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    ABSTRACT: This paper examines the interaction of spatial and dynamic aspects of resource extraction from forests by local people. Highly cyclical and varied across space and time, the patterns of resource extraction resulting from the spatial-temporal model bear little resemblance to the patterns drawn from focusing either on spatial or temporal aspects of extraction alone. Ignoring this variability inaccurately depicts villagers' dependence on different parts of the forest and could result in inappropriate policies. Similarly, the spatial links in extraction decisions imply that policies imposed in one area can have unintended consequences in other areas. Combining the spatial-temporal model with a measure of success in community forest management--the ability to avoid open-access resource degradation--characterizes the impact of incomplete property rights on patterns of resource extraction and stocks.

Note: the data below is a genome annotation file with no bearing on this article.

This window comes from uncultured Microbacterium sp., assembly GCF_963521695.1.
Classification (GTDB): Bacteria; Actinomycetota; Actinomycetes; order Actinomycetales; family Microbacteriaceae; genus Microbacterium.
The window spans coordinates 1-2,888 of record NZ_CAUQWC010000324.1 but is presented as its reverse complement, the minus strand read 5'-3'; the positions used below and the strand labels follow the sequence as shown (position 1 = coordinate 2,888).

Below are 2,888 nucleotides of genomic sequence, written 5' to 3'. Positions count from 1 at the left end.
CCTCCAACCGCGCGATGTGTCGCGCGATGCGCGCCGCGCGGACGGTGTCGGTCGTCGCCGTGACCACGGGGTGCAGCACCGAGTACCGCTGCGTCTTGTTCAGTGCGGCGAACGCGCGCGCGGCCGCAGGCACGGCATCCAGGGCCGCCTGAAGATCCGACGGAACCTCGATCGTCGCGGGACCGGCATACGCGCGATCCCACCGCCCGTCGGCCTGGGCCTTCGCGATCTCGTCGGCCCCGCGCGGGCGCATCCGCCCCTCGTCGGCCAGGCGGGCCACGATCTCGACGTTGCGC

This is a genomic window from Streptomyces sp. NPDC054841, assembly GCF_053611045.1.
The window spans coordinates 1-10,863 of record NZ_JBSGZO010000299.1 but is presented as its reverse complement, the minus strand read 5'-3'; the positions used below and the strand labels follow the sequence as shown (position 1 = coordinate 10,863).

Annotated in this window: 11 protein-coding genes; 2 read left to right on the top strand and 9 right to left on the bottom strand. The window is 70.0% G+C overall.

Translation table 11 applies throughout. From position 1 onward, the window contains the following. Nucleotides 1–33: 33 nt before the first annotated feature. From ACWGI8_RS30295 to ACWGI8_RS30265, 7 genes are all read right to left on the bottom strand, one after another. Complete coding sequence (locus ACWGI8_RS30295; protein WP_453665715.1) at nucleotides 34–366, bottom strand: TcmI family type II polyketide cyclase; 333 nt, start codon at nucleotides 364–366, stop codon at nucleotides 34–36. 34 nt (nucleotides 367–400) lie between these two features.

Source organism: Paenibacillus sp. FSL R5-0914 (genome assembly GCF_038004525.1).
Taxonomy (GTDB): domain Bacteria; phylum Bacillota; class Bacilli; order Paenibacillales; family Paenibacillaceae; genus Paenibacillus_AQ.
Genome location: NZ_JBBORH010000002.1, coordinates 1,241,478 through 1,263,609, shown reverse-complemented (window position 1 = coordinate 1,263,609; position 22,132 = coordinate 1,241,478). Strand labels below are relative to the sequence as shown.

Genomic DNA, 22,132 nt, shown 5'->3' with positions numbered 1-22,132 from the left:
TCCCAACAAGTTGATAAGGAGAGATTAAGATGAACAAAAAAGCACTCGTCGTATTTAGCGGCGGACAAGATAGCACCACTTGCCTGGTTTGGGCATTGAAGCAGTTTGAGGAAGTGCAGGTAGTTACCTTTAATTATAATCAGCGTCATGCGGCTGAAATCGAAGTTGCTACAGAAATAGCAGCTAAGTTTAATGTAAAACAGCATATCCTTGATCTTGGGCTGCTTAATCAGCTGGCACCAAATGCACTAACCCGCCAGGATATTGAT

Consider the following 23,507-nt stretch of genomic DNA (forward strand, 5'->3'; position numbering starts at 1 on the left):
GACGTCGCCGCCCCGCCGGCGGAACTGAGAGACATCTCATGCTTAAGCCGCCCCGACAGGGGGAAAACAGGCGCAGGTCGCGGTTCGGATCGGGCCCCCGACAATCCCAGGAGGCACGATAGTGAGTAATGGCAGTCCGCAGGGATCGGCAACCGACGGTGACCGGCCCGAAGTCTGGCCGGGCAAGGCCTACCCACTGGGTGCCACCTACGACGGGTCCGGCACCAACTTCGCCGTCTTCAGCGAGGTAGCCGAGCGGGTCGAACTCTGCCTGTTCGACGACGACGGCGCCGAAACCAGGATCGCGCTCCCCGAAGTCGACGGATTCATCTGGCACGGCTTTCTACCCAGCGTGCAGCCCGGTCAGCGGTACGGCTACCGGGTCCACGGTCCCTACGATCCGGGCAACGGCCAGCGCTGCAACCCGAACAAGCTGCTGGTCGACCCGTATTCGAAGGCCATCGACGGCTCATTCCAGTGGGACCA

Journal of Environmental Economics and Management 01/2008; 56(3):234-245.
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